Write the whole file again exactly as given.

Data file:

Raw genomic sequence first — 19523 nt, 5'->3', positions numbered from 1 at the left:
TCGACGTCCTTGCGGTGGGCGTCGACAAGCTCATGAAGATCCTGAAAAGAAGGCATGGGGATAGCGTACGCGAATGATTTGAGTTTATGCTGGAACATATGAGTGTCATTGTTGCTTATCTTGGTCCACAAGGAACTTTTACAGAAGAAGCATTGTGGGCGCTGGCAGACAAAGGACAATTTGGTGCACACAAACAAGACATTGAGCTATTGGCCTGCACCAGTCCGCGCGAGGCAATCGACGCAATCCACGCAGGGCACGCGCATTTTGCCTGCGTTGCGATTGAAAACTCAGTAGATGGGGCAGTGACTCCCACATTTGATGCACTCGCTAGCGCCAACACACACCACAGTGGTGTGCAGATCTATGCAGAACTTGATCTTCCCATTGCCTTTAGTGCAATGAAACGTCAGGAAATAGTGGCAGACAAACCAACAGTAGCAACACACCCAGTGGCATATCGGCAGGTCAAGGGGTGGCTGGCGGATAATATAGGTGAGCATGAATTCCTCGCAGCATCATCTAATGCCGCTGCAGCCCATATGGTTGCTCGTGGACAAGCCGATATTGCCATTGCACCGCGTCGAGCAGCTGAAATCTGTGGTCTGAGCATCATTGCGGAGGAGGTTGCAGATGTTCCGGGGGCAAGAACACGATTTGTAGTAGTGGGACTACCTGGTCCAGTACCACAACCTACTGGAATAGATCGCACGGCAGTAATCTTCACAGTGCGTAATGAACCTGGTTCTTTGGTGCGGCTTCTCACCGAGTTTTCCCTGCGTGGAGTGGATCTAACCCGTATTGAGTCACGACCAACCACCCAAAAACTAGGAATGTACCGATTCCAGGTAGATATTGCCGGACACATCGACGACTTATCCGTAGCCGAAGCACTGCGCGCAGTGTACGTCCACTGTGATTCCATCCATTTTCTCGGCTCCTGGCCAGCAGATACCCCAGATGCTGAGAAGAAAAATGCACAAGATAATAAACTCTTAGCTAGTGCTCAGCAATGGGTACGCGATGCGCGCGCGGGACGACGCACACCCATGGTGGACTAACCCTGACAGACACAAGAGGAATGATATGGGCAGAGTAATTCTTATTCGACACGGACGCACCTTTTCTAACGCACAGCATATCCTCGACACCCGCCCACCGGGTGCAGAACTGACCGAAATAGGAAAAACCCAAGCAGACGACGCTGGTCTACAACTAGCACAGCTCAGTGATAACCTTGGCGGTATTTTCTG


Raw genomic sequence first — 19523 nt, 5'->3', positions numbered from 1 at the left:
TCGACGTCCTTGCGGTGGGCGTCGACAAGCTCATGAAGATCCTGAAAAGAAGGCATGGGGATAGCGTACGCGAATGATTTGAGTTTATGCTGGAACATATGAGTGTCATTGTTGCTTATCTTGGTCCACAAGGAACTTTTACAGAAGAAGCATTGTGGGCGCTGGCAGACAAAGGACAATTTGGTGCACACAAACAAGACATTGAGCTATTGGCCTGCACCAGTCCGCGCGAGGCAATCGACGCAATCCACGCAGGGCACGCGCATTTTGCCTGCGTTGCGATTGAAAACTCAGTAGATGGGGCAGTGACTCCCACATTTGATGCACTCGCTAGCGCCAACACACACCACAGTGGTGTGCAGATCTATGCAGAACTTGATCTTCCCATTGCCTTTAGTGCAATGAAACGTCAGGAAATAGTGGCAGACAAACCAACAGTAGCAACACACCCAGTGGCATATCGGCAGGTCAAGGGGTGGCTGGCGGATAATATAGGTGAGCATGAATTCCTCGCAGCATCATCTAATGCCGCTGCAGCCCATATGGTTGCTCGTGGACAAGCCGATATTGCCATTGCACCGCGTCGAGCAGCTGAAATCTGTGGTCTGAGCATCATTGCGGAGGAGGTTGCAGATGTTCCGGGGGCAAGAACACGATTTGTAGTAGTGGGACTACCTGGTCCAGTACCACAACCTACTGGAATAGATCGCACGGCAGTAATCTTCACAGTGCGTAATGAACCTGGTTCTTTGGTGCGGCTTCTCACCGAGTTTTCCCTGCGTGGAGTGGATCTAACCCGTATTGAGTCACGACCAACCACCCAAAAACTAGGAATGTACCGATTCCAGGTAGATATTGCCGGACACATCGACGACTTATCCGTAGCCGAAGCACTGCGCGCAGTGTACGTCCACTGTGATTCCATCCATTTTCTCGGCTCCTGGCCAGCAGATACCCCAGATGCTGAGAAGAAAAATGCACAAGATAATAAACTCTTAGCTAGTGCTCAGCAATGGGTACGCGATGCGCGCGCGGGACGACGCACACCCATGGTGGACTAACCCTGACAGACACAAGAGGAATGATATGGGCAGAGTAATTCTTATTCGACACGGACGCACCTTTTCTAACGCACAGCATATCCTCGACACCCGCCCACCGGGTGCAGAACTGACCGAAATAGGAAAAACCCAAGCAGACGACGCTGGTCTACAACTAGCACAGCTCAGTGATAACCTTGGCGGTATTTTCTG